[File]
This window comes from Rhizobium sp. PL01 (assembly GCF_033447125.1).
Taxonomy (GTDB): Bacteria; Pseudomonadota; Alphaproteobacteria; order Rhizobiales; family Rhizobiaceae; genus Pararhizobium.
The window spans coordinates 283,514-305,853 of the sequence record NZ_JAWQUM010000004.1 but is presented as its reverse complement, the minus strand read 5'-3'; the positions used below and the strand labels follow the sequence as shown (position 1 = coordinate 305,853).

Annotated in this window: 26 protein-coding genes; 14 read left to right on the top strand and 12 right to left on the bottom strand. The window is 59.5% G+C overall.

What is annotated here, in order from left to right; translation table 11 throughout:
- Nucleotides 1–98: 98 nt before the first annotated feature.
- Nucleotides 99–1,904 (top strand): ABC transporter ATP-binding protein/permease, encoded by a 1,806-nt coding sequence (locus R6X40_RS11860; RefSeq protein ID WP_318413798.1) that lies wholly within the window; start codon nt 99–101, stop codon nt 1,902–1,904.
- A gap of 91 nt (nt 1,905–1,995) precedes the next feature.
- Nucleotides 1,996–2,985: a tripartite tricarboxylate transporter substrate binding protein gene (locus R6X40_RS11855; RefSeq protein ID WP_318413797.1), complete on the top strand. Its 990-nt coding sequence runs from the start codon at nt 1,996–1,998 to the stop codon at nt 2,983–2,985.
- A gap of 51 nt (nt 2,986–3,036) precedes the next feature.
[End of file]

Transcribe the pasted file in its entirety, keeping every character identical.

This window comes from Rhizobium sp. PL01 (assembly GCF_033447125.1).
Taxonomy (GTDB): Bacteria; Pseudomonadota; Alphaproteobacteria; order Rhizobiales; family Rhizobiaceae; genus Pararhizobium.
The window spans coordinates 283,514-305,853 of the sequence record NZ_JAWQUM010000004.1 but is presented as its reverse complement, the minus strand read 5'-3'; the positions used below and the strand labels follow the sequence as shown (position 1 = coordinate 305,853).

Annotated in this window: 26 protein-coding genes; 14 read left to right on the top strand and 12 right to left on the bottom strand. The window is 59.5% G+C overall.

What is annotated here, in order from left to right; translation table 11 throughout:
- Nucleotides 1–98: 98 nt before the first annotated feature.
- Nucleotides 99–1,904 (top strand): ABC transporter ATP-binding protein/permease, encoded by a 1,806-nt coding sequence (locus R6X40_RS11860; RefSeq protein ID WP_318413798.1) that lies wholly within the window; start codon nt 99–101, stop codon nt 1,902–1,904.
- A gap of 91 nt (nt 1,905–1,995) precedes the next feature.
- Nucleotides 1,996–2,985: a tripartite tricarboxylate transporter substrate binding protein gene (locus R6X40_RS11855; RefSeq protein ID WP_318413797.1), complete on the top strand. Its 990-nt coding sequence runs from the start codon at nt 1,996–1,998 to the stop codon at nt 2,983–2,985.
- A gap of 51 nt (nt 2,986–3,036) precedes the next feature.